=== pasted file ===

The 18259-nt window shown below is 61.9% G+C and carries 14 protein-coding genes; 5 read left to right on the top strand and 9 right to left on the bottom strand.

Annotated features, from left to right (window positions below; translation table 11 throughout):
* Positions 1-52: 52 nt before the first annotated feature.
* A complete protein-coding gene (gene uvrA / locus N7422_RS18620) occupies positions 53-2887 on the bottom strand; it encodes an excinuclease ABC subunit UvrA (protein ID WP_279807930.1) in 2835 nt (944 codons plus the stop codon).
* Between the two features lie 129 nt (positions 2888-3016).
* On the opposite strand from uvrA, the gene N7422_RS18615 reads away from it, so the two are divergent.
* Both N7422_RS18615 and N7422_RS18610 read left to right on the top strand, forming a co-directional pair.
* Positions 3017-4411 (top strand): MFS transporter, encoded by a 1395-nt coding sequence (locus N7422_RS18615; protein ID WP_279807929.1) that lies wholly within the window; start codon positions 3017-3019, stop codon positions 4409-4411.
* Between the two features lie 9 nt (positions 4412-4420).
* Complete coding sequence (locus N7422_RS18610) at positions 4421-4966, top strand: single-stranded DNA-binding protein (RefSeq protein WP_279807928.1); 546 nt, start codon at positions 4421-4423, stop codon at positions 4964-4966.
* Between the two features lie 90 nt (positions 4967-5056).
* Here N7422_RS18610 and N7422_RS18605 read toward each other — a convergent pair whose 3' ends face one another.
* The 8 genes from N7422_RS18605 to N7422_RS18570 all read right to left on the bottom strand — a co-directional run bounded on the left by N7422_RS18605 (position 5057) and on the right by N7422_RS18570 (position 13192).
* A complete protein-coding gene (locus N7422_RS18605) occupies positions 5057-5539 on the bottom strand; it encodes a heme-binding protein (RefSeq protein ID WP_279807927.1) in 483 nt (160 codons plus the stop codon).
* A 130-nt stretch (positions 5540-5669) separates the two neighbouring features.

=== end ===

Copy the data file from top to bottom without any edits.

The 18259-nt window shown below is 61.9% G+C and carries 14 protein-coding genes; 5 read left to right on the top strand and 9 right to left on the bottom strand.

Annotated features, from left to right (window positions below; translation table 11 throughout):
* Positions 1-52: 52 nt before the first annotated feature.
* A complete protein-coding gene (gene uvrA / locus N7422_RS18620) occupies positions 53-2887 on the bottom strand; it encodes an excinuclease ABC subunit UvrA (protein ID WP_279807930.1) in 2835 nt (944 codons plus the stop codon).
* Between the two features lie 129 nt (positions 2888-3016).
* On the opposite strand from uvrA, the gene N7422_RS18615 reads away from it, so the two are divergent.
* Both N7422_RS18615 and N7422_RS18610 read left to right on the top strand, forming a co-directional pair.
* Positions 3017-4411 (top strand): MFS transporter, encoded by a 1395-nt coding sequence (locus N7422_RS18615; protein ID WP_279807929.1) that lies wholly within the window; start codon positions 3017-3019, stop codon positions 4409-4411.
* Between the two features lie 9 nt (positions 4412-4420).
* Complete coding sequence (locus N7422_RS18610) at positions 4421-4966, top strand: single-stranded DNA-binding protein (RefSeq protein WP_279807928.1); 546 nt, start codon at positions 4421-4423, stop codon at positions 4964-4966.
* Between the two features lie 90 nt (positions 4967-5056).
* Here N7422_RS18610 and N7422_RS18605 read toward each other — a convergent pair whose 3' ends face one another.
* The 8 genes from N7422_RS18605 to N7422_RS18570 all read right to left on the bottom strand — a co-directional run bounded on the left by N7422_RS18605 (position 5057) and on the right by N7422_RS18570 (position 13192).
* A complete protein-coding gene (locus N7422_RS18605) occupies positions 5057-5539 on the bottom strand; it encodes a heme-binding protein (RefSeq protein ID WP_279807927.1) in 483 nt (160 codons plus the stop codon).
* A 130-nt stretch (positions 5540-5669) separates the two neighbouring features.